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0answers
8 views

Which is correct: “need removed” or “need to be removed” [duplicate]

Example: "...these items need removed immediately." vs. "...these items need to be removed imediately." Which is the correct grammatical usage of "removed" in past tense? Or, is there a better ...
0
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1answer
46 views

Fraction of … IS or ARE? [duplicate]

Should I use What fraction of the residents are married? or What fraction of the residents is married? Technically, as fraction is singular, I would use the latter version. Am I correct?
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3answers
58 views

What is this passive construction called?

I wonder what the tax raised is called as a sentence part shown below, and whether it's grammatical. Please suggest corrections if it isn't. The tax raised, more small enterprises will close down. ...
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6answers
564 views

“I am angry to die” or “I am angry to death”

I want to say that I may die because I am angry. Can I say "I am angry to die" or "I am angry to death" to express the above?
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1answer
152 views

Any question bank of Rewriting sentences without changing the meaning [closed]

I am having Grammar exam in a week so I am looking for nay reference on a collection of large number of questions like rewriting sentences without changing the meaning, etc. Our textbook is not good ...
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1answer
42 views

“According to our discussion, is that correct I DO this part?” is this sentence correct?

The whole sentence is here: Since this coming Sunday is the first day of March, our children need new TWA schedules, according to our discussion, is that correct I DO this part? Can I write this ...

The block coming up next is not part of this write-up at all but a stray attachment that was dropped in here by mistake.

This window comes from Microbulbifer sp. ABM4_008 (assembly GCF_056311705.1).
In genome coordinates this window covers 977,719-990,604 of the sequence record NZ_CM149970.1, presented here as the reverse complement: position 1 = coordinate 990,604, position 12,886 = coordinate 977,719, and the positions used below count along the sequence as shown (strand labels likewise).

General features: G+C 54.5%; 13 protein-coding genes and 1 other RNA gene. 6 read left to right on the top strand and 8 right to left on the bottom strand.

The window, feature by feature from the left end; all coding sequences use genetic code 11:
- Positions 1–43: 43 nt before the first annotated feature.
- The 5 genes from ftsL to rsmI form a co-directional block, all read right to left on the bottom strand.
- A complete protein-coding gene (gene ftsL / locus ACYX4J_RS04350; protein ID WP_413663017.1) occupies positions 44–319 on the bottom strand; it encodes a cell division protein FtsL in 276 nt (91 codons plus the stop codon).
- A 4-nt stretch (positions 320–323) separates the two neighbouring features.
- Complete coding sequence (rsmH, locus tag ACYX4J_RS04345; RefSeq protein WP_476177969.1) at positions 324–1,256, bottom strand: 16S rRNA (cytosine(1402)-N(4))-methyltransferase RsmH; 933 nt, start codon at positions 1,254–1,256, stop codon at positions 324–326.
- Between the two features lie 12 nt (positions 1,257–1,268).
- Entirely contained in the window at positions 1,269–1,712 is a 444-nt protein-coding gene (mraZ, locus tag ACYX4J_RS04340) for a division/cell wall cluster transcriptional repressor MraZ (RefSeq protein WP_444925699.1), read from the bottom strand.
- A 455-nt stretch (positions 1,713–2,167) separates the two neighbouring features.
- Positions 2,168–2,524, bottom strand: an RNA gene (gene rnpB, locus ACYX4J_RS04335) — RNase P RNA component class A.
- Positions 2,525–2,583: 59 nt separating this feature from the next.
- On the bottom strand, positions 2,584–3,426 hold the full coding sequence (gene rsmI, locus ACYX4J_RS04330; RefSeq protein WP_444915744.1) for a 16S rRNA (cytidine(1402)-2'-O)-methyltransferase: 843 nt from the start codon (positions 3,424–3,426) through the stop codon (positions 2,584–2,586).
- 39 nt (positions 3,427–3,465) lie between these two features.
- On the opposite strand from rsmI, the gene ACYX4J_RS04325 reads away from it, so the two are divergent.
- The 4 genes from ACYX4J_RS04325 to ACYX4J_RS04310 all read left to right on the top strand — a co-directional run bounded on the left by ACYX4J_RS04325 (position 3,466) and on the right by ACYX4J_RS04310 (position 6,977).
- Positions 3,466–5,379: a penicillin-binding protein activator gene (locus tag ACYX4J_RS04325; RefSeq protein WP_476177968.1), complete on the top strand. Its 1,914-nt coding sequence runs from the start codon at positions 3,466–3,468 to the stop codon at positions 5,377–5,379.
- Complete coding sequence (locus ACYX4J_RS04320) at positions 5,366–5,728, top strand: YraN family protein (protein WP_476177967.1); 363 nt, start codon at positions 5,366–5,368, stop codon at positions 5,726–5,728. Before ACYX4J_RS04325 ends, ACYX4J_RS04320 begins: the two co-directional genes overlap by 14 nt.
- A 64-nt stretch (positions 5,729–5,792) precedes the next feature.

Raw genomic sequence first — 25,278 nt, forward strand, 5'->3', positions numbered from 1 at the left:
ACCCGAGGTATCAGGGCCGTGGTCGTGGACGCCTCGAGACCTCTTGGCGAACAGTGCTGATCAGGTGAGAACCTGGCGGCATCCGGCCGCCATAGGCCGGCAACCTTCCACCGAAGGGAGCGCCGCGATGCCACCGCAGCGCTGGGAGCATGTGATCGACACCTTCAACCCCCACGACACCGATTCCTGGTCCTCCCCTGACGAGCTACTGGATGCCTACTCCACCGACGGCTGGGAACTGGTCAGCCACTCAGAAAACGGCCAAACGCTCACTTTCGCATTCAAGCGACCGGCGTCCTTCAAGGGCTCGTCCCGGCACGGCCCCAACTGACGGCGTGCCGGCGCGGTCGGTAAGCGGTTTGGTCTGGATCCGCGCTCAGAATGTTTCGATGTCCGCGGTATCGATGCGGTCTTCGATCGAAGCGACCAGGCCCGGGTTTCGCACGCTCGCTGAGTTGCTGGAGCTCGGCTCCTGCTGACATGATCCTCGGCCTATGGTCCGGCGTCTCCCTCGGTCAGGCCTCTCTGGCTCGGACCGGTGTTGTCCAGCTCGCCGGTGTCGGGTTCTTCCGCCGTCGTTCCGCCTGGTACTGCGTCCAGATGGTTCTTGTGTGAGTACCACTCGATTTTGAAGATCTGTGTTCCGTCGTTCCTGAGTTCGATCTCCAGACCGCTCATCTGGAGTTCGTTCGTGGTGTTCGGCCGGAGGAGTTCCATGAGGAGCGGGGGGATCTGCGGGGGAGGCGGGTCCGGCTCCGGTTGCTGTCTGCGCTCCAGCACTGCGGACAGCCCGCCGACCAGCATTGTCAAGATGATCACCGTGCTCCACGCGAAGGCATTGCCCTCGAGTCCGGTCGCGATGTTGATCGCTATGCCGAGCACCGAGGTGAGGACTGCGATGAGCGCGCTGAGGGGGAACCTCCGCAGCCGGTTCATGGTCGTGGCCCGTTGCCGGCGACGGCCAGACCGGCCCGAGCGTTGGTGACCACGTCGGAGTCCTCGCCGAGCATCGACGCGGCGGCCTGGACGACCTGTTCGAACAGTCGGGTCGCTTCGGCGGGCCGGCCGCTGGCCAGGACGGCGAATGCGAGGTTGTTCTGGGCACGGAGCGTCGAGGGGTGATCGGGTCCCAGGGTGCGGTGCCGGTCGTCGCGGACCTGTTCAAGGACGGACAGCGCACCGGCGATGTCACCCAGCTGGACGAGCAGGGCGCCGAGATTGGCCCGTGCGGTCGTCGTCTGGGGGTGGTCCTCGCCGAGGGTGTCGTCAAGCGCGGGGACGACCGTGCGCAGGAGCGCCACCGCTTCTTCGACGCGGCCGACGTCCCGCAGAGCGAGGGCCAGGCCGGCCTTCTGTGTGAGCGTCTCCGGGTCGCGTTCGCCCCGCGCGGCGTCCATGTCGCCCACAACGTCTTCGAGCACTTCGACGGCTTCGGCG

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3answers
3k views

Can “neither” be placed at the beginning of the sentence?

Which of the following is grammatical? Trust neither a new friend nor an old enemy. Neither trust a new friend nor an old enemy.
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1answer
52 views

How is this sentence to be interpreted?

One thing that bothers me - a lot - reading older English texts, is the apparent tendency of writers to write what appear to me to be sentence fragments. For instance, today I found this old "map": ...
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1answer
96 views

May I pay “in cash” or just “cash” without in?

What is the right phrase - May I pay "in cash" or may I "pay cash"?
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3answers
4k views

How to correct a sentence that Word thinks is a fragment I need to revise?

I will be specific. I am trying to frame a sentence to include in a blog post. Instinctively it feels lame and wrong. Word keeps asking me to consider revising the fragment. As I am not a native ...
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3answers
213 views

plural or singular in this sentence

The product and the scale have changed from a small prototype to many production units. The product along with the scale has changed from a small prototype to many production units. Can ...
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1answer
24 views

Safe and sounder/soundier? [closed]

Is it safe and sounder or safe and soundier? Like we say "May God keep you safe and sounder/soundier" What is correct way to say?